Private Nuisance — Court finds a neighbour liable for water seepage despite absence of direct supporting evidence
The Defendants refused entry of the Plaintiff’s expert and staff from government departments into their property at the time the seepage subsisted. Hence, the Plaintiff could only rely on inferences to establish that the water seepage originated from the Defendants’ premises.
Ocean Allied Ltd v Hui Sze Kuen and Another
|Reference:||DCCJ 4732/2014;  HKDC 760|
|Before:||Deputy District Judge Tracy Chan|
|Appearance:||Abigail Liu for the successful Plaintiff|
|Date of Decision:||4 November 2022|
The Plaintiff found water seeping into its house and had reasons to believe that the source was the neighbouring house owned by the 1st and 2nd Defendants. Since the Defendants refused entry of the Plaintiff’s expert and staff from government departments into their property at the time the seepage subsisted, the Plaintiff could only rely on inferences to establish that the water seepage originated from the Defendants’ premises.
Despite the lack of direct expert evidence, the Court held that the Plaintiff had proven on the balance of probabilities that the Defendants’ property was the source of the water seepage. Accordingly, the Defendants were found liable for the loss and damage caused to the Plaintiff’s home.
The Plaintiff and the Defendants are the respective owners of two neighbouring houses in a residential estate. The two houses are semi-detached and share a common wall between them.
It is the Plaintiff’s case that water from the Defendants’ water heater area seeped through the common wall into the Plaintiff’s water heater area. The seepage caused damage to the affected area and rental losses.
The Defendants had been uncooperative and had refused the requests by the Plaintiff for the entry of relevant government departments and the Plaintiff’s expert to collect photographic evidence and conduct further inspections at the time of the seepage, imposing additional difficulty on the Plaintiff to gather and collect evidence to support its case.
Despite the above, the Plaintiff instituted legal proceedings against the Defendants for (i) breach of deed of mutual covenant; (ii) negligence; and (iii) nuisance. The Defendants denied that the water seepage occurred at all and that it originated from their property.
The Court’s Decision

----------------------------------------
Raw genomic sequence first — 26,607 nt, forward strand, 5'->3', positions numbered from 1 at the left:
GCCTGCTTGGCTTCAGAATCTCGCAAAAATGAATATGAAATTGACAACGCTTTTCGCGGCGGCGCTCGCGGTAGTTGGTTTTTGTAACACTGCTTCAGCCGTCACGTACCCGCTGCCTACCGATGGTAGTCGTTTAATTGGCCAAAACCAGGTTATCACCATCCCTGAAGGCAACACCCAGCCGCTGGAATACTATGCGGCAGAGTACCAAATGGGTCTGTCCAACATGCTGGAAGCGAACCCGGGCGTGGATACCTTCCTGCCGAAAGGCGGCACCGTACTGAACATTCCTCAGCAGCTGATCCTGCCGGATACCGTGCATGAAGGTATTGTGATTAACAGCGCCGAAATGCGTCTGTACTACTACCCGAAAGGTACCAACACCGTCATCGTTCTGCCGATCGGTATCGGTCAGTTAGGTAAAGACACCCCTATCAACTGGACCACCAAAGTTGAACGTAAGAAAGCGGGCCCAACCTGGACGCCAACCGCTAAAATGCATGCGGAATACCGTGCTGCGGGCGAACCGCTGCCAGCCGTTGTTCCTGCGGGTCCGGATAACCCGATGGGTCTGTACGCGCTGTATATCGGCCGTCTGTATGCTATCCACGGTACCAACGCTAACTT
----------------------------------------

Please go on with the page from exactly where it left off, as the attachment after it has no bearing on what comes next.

The Plaintiff’s case was made even more challenging to argue, given the lack of further opportunities to inspect and obtain evidence from the Defendants’ property. For this reason, the conclusion in the Plaintiff’s expert report could only be reached by inference.
Despite the absence of direct expert evidence, the Court accepted the evidence of the Plaintiff’s expert and the submissions made by Counsel for the Plaintiff on the issue of liability.
The Court held that, on the balance of probabilities, the Defendants are liable for the loss and damage caused by the water seepage to the Plaintiff’s property.
Abigail Liu acted for the successful Plaintiff.
Abigail joined Chambers in 2019 and is developing a broad civil and criminal practice, with experience in various areas such as family and matrimonial matters, public law, land, tort, personal injuries, employee compensation, commercial litigation, trusts and probate.
Recently, Abigail appeared for the successful 1st to 5th Defendants in Wu Ming Wai Alice v Simon Wu Ming Fat and Others (HCA 329/2021), in which the Court struck out the Plaintiff’s claims in relation to her late father’s properties and for breach of contract against her brother.
In Luk Wai Ho v. Fang Yu (DCCJ 4744/2019)  HKDC 1345, Abigail successfully resisted an appeal against the refusal of a summary judgment application for HK$1,000,000 in a dishonoured cheque. She also acted for the successful Defendant in resisting the summary judgment application before Master.
She is co-author of Atkin’s Court Forms of Hong Kong, Issue 82, Title II — Compromise & Settlement (LexisNexis, 2021) with Mr Simon Wong.
Find out more from Abigail’s profile.
This article was first published on 5 December 2022.
Disclaimer: This article does not constitute legal advice and seeks to set out the general principles of the law. Detailed advice should therefore be sought from a legal professional relating to the individual merits and facts of a particular case. The photograph which appears in this article is included for decorative purposes only and should not be taken as a depiction of any matter to which the case is related.